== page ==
Judge denies majority of Petal’s annexation requests


Over the past several weeks, Mayor Hal Marx and the Petal Board of Aldermen have been waiting to find out whether the city would be allowed to annex five areas east of the Leaf River, including a large portion extending north up U.S. 11 and another area along Mississippi 42 stretching east to the Perry County border.

In the end, Petal officials didn’t get much of what they asked for, as specially-appointed Judge Robert Lancaster of Columbus last week denied all of the city’s requests except for about four homes along Country Park Drive and a house at the north end of Russett Lane that was not included in previous annexation efforts. The city also gained a small bit of residential property from some homes that were partially in the city limits and partially in Forrest County.

“Of course, we disagree with it,” Marx said. “We feel like we put on a really good case and showed why the city should be able to grow in those directions.”

Marx said the judge’s decision was based in large part on the U.S. 11 area, which is home to several gas plants such as Gulf South Pipeline Company. 

“The judge ruled that he did not believe we could offer the gas plants sufficient service to justify the added taxes that they pay to the city,” Marx said. “Our argument is that we’ve already been providing a lot of services to them, in the form of fire protection and police response when there’s an emergency situation out there.

“Currently, we don’t get any tax money to help support those services, but the judge ruled the other way.”

Marx said once Lancaster ruled against annexation in that area, he denied expansion into most of the other areas because he felt the majority of the money the city would use to provide services to new areas would come from the gas plants.

“So since he wasn’t giving us (the U.S. 11 area), he did not think that we would be able to financially support the other areas we were requesting,” Marx said. “We disagreed with that too, because we showed through our testimony that we did not really need a lot of additional personnel or equipment to provide services to those areas.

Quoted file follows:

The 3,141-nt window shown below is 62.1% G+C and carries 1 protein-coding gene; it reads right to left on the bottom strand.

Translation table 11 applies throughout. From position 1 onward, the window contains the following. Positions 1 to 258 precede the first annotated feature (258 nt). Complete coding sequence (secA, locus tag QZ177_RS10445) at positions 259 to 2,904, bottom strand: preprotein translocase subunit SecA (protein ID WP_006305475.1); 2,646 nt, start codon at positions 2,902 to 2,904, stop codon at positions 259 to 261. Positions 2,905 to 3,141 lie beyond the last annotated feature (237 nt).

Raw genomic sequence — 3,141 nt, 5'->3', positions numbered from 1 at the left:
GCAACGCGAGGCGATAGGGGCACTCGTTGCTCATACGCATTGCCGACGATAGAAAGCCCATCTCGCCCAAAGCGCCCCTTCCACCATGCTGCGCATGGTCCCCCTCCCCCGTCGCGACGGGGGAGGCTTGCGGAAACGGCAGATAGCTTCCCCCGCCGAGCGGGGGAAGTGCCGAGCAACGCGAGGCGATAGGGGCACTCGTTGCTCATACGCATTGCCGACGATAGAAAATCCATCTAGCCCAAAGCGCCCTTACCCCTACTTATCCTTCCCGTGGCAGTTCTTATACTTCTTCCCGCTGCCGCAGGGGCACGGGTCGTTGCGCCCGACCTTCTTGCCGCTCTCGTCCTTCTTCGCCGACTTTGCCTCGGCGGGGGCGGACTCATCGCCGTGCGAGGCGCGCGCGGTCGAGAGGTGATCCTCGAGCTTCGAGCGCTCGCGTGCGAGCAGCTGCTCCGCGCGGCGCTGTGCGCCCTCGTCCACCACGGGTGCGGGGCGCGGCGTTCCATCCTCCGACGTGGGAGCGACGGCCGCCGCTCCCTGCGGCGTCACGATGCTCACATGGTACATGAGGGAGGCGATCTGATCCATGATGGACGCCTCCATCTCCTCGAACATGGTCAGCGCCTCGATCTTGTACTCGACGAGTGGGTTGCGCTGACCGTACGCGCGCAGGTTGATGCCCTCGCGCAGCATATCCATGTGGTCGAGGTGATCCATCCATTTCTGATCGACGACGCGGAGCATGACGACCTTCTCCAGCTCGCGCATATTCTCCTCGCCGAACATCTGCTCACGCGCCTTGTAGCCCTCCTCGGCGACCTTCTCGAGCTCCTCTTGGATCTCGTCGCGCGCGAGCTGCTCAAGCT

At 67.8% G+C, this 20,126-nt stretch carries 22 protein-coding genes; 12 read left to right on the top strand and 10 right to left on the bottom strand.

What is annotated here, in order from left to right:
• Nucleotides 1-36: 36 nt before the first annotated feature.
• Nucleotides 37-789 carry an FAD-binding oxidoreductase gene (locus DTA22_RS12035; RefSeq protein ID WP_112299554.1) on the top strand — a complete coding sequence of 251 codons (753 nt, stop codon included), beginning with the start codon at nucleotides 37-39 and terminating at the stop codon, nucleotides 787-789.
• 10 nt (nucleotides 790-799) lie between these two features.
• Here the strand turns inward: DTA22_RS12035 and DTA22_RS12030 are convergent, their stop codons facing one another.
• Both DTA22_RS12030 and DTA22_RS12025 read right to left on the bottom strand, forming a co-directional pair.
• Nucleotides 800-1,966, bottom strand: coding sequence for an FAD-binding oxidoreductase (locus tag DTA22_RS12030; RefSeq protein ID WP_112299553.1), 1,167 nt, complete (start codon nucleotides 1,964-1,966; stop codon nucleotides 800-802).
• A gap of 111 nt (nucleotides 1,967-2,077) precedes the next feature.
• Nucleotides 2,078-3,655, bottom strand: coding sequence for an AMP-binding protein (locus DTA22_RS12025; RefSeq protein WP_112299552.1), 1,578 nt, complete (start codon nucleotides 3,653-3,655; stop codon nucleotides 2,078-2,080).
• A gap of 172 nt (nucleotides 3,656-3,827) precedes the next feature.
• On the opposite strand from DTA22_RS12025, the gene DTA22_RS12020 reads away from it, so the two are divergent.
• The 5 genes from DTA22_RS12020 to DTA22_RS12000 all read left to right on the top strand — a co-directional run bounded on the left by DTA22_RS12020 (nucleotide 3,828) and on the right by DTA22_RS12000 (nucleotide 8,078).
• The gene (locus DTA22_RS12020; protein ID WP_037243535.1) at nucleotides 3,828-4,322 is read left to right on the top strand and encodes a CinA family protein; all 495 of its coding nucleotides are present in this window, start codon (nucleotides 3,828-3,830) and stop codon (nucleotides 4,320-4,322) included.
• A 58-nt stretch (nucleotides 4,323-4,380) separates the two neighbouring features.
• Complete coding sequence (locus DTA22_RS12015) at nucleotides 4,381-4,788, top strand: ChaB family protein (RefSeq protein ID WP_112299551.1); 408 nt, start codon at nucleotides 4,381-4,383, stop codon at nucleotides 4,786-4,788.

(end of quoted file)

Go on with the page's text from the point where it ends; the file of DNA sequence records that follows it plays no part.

“But that’s what a judge is for – he makes his decision, and it’s up to him. So it is what it is.”

The city also had previously been denied an annexation attempt in the Glendale area, west of the Leaf River. If the most recent annexation attempt had been successful, the city would have taken in approximately 138 residences.

Given Lancaster’s decision, Marx said he doesn’t think another annexation attempt will be made in the foreseeable future, although he firmly believes in the city’s need to grow.

“The judge has already ruled that we cannot grow toward (Interstate) 59, and now he’s ruled basically that we cannot grow up Highway 11 or down Highway 42,” Marx said. “Well, those are the only three directions the city can grow along the highway, and I do believe that’s totally unfair to the city of Petal – he’s basically saying that the city can’t grow.

“I think that certainly a future city administration will need to try that again under different circumstances, and I do believe that most of those areas will eventually be inside the city limits; it’s just a matter of when. But it won’t be any time soon – it won’t be anything that I will attempt to do. By the time I’m out of office, maybe the next mayor or aldermen can try that, but I think at this time we’ll just concentrate on helping our city grow in the current city limits and attract new businesses here.”